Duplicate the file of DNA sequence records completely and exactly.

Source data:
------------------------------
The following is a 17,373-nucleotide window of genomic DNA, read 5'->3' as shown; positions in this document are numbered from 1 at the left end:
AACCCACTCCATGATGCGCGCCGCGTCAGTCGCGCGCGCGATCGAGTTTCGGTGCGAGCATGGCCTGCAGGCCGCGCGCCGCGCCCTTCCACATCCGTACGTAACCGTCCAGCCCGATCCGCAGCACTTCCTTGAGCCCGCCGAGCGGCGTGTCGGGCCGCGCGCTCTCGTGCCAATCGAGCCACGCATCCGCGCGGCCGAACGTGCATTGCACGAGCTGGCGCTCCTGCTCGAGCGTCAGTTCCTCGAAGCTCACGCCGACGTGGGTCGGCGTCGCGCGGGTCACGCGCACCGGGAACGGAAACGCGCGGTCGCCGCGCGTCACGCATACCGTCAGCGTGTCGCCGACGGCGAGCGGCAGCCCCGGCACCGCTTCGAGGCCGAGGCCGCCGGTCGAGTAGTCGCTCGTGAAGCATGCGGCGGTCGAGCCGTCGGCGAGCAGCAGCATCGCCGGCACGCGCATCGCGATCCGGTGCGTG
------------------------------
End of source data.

The following is a 17,373-nucleotide window of genomic DNA, read 5'->3' as shown; positions in this document are numbered from 1 at the left end:
AACCCACTCCATGATGCGCGCCGCGTCAGTCGCGCGCGCGATCGAGTTTCGGTGCGAGCATGGCCTGCAGGCCGCGCGCCGCGCCCTTCCACATCCGTACGTAACCGTCCAGCCCGATCCGCAGCACTTCCTTGAGCCCGCCGAGCGGCGTGTCGGGCCGCGCGCTCTCGTGCCAATCGAGCCACGCATCCGCGCGGCCGAACGTGCATTGCACGAGCTGGCGCTCCTGCTCGAGCGTCAGTTCCTCGAAGCTCACGCCGACGTGGGTCGGCGTCGCGCGGGTCACGCGCACCGGGAACGGAAACGCGCGGTCGCCGCGCGTCACGCATACCGTCAGCGTGTCGCCGACGGCGAGCGGCAGCCCCGGCACCGCTTCGAGGCCGAGGCCGCCGGTCGAGTAGTCGCTCGTGAAGCATGCGGCGGTCGAGCCGTCGGCGAGCAGCAGCATCGCCGGCACGCGCATCGCGATCCGGTGCGTG